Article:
Is not impermanence the very fragrance of our days?
Flare up like flame
and make big shadows I can move in.
Let everything happen to you: beauty and terror.
Just keep going. No feeling is final.
Don’t let yourself lose me.
Nearby is the country they call life.
You will know it by its seriousness
Give me your hand.
– Rainer Maria Rilke translated by Joanna Macy
I’m not a practicing anything, but each year I design a DIY version of Lent for myself. The season arrives on the calendar just as my lofty, good-intentioned New Year’s resolutions fade.
The new year promises a quick fix while Lent is the real deal – transformation through disciplined action. It’s a forty day contract.
Prayer, fasting, and service, the traditional pillars of Lent, provide a container to hold my wandering attention span. There’s a nurturing austerity inherent in the rituals that helps me filter the distractions of everyday life.
Where I live, this penitential season is marked by the pairing of the natural expansion of spring – tender neon green leaves, noticeably longer days – and the measured restraint of deliberate choice.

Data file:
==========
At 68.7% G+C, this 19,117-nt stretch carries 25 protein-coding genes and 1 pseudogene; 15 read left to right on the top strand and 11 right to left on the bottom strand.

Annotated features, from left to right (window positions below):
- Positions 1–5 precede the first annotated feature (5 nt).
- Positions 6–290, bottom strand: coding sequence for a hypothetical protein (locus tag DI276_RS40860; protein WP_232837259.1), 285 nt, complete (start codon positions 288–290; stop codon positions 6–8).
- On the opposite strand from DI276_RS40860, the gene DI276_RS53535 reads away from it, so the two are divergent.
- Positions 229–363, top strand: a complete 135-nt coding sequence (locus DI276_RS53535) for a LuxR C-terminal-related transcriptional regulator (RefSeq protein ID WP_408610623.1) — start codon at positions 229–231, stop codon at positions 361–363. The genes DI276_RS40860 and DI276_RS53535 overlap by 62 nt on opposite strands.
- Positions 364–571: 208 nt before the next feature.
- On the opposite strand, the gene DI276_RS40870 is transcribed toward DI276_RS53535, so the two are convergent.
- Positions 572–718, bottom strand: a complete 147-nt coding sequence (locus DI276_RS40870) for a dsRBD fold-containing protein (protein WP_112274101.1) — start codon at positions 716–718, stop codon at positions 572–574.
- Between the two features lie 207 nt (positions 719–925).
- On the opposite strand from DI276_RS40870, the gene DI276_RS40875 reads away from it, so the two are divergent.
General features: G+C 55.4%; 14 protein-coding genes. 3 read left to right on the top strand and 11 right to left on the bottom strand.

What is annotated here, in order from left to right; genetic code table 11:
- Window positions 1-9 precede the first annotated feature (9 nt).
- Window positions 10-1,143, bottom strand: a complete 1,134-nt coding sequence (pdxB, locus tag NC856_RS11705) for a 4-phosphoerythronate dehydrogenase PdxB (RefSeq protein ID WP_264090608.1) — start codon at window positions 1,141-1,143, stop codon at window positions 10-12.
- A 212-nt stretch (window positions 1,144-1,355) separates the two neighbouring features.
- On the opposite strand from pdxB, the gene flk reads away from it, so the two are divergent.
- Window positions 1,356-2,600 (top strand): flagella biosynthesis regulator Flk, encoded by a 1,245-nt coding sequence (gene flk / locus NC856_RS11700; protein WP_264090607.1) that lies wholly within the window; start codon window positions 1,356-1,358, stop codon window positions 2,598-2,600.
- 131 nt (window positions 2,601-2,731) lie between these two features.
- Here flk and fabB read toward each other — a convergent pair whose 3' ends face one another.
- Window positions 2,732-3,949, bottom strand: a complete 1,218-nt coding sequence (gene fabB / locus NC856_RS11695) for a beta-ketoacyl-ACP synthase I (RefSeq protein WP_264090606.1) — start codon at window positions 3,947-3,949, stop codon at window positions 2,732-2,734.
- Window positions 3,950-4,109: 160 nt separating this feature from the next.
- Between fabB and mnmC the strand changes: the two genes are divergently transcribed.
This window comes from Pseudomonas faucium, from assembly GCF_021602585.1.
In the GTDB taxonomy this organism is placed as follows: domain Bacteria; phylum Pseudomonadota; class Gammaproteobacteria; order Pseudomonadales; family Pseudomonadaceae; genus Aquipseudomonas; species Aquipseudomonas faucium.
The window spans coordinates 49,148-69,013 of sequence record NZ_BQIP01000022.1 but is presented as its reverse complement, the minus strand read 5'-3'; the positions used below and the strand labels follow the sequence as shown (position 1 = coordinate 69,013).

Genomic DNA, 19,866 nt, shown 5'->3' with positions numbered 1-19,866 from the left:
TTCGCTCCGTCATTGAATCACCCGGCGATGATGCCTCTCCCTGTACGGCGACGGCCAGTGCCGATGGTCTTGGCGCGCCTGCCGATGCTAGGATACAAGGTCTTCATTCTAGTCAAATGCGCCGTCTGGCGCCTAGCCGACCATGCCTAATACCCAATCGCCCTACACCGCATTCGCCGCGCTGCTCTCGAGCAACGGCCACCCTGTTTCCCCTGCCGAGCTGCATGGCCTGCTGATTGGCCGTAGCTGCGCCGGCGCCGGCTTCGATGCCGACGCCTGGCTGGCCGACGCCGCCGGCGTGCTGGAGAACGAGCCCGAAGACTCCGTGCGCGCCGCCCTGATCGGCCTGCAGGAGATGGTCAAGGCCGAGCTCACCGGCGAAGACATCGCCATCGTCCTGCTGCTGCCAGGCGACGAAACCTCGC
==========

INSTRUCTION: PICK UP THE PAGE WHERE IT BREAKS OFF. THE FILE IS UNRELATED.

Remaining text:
I feel that true freedom, not the mindless kind that comes with passivity or the jagged edge of defiance, can only develop with discipline. It’s about finding balance through confronting the interplay between sacrifice and renewal, effort and ease, life and death.
Too often I’m like a fish jumping at every bait that dangles above the water – work, teenage drama, the internet, even happiness. We all know the feeling of twisting and flailing on the line, hook-in-the-cheek caught.
Most religions have a prescribed season to examine what catches us. A time to anchor our most spiritual questions back to the body, while simultaneously providing the discipline to tame our habits so that we can concentrate on a higher purpose.
It requires an often uncomfortable, committed, day-to-day effort that seems too big to make during the sweltering heat of summer or the reprieve of a Texas fall and winter. It’s spring where the overlap of Life and Death is the most visible.
The acceptance of duality is at the heart of being fully human and ultimately gives us room to renew, forgive, love and eventually die. As my friend Erika says, “We are not here to struggle, nor are we here to stay the same.”
We come spinning out of nothingness,
scattering stars like dust. – Rumi
In memory of my father 12/15/1939 – 1/14/2017